34 per cent of firms oppose extra bank holiday for jubilee
The Westcountry is "well- positioned" to reap the rewards of the Queen's diamond jubilee celebrations, despite opposition from a third of businesses unhappy at being forced to shut up shop, business and tourism leaders argue.
A survey of businesses in the South West has revealed that 34 per cent resent the imposition of an additional bank holiday and the resulting loss of income. Of these, a small minority say they are "appalled" at being forced to close down operations around the first weekend in June given the current austere economic climate.
Rob Harris, local head of Sussex-based Close Invoice Finance, which conducted the poll of 500 small-and medium-sized enterprises, said many workers would take a few extra days off "either side" of the four-day weekend.
"This means many firms are facing the very real possibility of operating with a depleted workforce for nearly a fortnight," he added. "For many businesses in the current economic climate this will bring with it financial ramifications that firms could do without."
Business Cards From Only £10.95 Delivered www.myprint-247.co.ukView details
Our heavyweight cards have FREE UV silk coating, FREE next day delivery & VAT included. Choose from 1000's of pre-designed templates or upload your own artwork. Orders dispatched within 24hrs.
Terms: Visit our site for more products: Business Cards, Compliment Slips, Letterheads, Leaflets, Postcards, Posters & much more. All items are free next day delivery. www.myprint-247.co.uk
Contact: 01858 468192
Valid until: Wednesday, May 22 2013
The financial effect of extra national festivities hit the headlines last year when the Chancellor blamed the faltering economy on the four-day Royal wedding celebrations. A recent think tank report estimated that each of the country's eight bank holidays cost £2.3 billion in lost productivity.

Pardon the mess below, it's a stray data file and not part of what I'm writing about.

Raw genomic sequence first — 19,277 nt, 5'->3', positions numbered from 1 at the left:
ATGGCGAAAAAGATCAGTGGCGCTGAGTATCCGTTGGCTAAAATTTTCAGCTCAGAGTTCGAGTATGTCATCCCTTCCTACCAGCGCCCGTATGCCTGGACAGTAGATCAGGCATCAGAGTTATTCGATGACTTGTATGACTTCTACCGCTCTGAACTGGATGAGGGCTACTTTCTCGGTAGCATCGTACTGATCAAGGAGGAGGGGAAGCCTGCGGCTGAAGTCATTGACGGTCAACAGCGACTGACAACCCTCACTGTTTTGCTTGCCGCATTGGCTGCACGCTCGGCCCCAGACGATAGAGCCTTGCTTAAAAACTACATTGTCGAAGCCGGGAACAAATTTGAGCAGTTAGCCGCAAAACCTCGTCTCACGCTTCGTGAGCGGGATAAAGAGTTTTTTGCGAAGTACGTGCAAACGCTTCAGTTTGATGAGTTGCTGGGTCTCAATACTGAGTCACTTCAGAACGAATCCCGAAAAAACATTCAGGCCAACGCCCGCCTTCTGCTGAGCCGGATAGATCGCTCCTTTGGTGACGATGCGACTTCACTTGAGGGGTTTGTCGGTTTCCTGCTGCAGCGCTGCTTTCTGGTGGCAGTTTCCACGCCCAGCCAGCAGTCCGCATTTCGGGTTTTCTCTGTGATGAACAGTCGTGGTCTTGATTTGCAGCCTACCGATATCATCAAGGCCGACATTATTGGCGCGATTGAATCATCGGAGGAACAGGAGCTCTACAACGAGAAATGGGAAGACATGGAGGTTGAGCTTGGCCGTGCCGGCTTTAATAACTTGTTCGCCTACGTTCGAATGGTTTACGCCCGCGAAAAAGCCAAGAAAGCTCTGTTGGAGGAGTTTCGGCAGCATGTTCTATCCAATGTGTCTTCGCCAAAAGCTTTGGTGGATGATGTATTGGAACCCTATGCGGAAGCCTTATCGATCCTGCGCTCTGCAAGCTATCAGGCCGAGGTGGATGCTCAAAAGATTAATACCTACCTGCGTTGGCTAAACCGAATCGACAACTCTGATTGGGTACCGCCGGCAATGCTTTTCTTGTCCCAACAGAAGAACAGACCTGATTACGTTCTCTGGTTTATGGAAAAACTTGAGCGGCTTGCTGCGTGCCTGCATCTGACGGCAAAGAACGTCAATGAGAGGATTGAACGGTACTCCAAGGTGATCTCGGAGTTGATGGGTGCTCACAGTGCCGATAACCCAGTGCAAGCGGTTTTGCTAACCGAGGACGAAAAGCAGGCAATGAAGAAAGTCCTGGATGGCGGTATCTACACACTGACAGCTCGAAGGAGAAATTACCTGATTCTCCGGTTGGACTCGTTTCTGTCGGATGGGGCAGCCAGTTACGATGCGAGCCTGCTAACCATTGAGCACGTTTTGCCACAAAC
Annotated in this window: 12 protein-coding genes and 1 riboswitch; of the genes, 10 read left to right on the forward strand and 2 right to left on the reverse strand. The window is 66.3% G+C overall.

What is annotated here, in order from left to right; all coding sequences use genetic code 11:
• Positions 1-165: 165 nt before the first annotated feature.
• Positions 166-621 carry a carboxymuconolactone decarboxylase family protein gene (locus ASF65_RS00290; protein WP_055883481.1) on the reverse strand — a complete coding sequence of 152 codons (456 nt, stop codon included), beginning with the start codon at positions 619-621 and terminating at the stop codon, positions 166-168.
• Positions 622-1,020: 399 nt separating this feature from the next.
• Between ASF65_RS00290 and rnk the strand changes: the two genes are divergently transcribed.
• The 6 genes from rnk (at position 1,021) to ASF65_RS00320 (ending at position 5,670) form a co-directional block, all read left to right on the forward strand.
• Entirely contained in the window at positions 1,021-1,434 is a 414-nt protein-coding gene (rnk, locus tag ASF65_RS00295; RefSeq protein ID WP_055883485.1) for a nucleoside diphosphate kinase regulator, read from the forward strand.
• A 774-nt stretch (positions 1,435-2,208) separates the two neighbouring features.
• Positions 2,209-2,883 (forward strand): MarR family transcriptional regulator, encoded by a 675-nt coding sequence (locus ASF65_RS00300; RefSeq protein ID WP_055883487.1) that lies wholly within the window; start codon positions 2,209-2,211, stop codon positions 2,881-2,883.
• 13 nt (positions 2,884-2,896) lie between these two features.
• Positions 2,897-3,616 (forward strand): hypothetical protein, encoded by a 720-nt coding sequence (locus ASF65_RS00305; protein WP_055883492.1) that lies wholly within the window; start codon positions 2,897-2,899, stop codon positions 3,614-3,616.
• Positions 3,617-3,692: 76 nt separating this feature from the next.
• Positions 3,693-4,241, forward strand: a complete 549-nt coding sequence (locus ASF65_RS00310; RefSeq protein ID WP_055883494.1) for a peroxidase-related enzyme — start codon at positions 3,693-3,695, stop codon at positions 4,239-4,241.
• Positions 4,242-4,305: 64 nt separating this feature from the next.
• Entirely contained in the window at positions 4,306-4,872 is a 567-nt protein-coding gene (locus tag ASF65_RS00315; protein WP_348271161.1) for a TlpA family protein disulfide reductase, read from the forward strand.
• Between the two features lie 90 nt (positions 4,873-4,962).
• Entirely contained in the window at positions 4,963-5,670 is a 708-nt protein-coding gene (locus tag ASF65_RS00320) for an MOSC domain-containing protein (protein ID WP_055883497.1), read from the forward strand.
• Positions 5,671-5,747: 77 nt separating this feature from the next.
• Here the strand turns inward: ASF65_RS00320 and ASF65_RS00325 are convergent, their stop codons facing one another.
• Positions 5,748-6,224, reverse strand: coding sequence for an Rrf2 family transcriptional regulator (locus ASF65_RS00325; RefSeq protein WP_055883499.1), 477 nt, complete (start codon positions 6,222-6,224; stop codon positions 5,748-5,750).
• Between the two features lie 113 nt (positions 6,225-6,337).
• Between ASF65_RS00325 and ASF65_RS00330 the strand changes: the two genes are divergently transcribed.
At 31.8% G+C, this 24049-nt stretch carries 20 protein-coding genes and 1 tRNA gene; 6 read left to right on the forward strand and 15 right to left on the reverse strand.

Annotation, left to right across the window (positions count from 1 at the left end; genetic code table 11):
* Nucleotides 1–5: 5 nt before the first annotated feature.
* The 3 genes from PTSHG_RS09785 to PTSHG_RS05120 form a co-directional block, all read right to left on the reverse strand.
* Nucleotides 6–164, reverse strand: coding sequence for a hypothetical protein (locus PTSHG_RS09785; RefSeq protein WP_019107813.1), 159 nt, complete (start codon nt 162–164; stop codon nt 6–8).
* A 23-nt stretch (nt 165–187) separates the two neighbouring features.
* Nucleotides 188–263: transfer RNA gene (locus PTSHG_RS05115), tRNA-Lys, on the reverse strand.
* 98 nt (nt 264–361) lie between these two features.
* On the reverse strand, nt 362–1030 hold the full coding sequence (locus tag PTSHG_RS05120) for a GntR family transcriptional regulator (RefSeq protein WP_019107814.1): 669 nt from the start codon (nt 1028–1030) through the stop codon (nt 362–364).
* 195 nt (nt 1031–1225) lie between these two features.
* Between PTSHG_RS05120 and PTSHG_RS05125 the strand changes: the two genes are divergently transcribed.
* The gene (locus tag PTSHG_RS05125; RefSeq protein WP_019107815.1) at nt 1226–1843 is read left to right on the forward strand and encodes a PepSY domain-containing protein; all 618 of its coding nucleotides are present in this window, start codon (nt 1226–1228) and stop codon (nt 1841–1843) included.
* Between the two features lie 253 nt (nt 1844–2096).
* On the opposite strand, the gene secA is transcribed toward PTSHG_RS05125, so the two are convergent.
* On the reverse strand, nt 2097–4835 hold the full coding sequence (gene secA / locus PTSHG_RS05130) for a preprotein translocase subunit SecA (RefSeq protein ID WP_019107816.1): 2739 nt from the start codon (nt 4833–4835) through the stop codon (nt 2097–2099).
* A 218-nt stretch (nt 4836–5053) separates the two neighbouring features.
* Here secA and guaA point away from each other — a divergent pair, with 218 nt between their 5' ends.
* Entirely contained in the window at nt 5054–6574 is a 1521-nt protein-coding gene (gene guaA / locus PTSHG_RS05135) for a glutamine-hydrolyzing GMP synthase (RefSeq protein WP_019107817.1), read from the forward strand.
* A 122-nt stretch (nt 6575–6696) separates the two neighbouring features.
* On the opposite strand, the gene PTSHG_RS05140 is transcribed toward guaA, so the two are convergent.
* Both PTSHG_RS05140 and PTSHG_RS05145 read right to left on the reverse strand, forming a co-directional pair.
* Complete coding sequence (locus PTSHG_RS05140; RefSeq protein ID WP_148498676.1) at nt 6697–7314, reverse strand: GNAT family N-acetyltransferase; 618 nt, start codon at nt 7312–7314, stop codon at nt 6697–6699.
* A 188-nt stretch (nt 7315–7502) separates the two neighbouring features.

The study, by the Centre for Economics and Business Research, calculated that sectors that lose money from closing account for 47 per cent of the economy, compared with 14 per cent for those that benefit from extra trade, such as shops, hotels and restaurants. However, in the Westcountry that ratio is weighted more towards leisure and tourism and away from traditional industry, thereby lessening the impact.
Tim Jones, chairman of the Devon and Cornwall Business Council and head of the Heart of the South West Local Enterprise Partnership, said the region would be "at least neutral and probably better off".
He added: "In downtown Darlington the effect might be negative but if we set ourselves up for the market in short breaks we will benefit. There are always winners and losers – some small businesses who will lose out but there are broader economic benefits for leisure and tourism."
The Close Business Barometer, a quarterly survey of firms, found that four per cent of business reported "strong opposition" to the holiday and were "appalled" that they stand to lose a day's work.
But Malcolm Bell, head of VisitCornwall, said there would be "intangible" benefits from a long holiday, such as increased energy and enthusiasm.
"The average bank holiday is worth up to £20 million to Devon and Cornwall in terms of tourism," he added.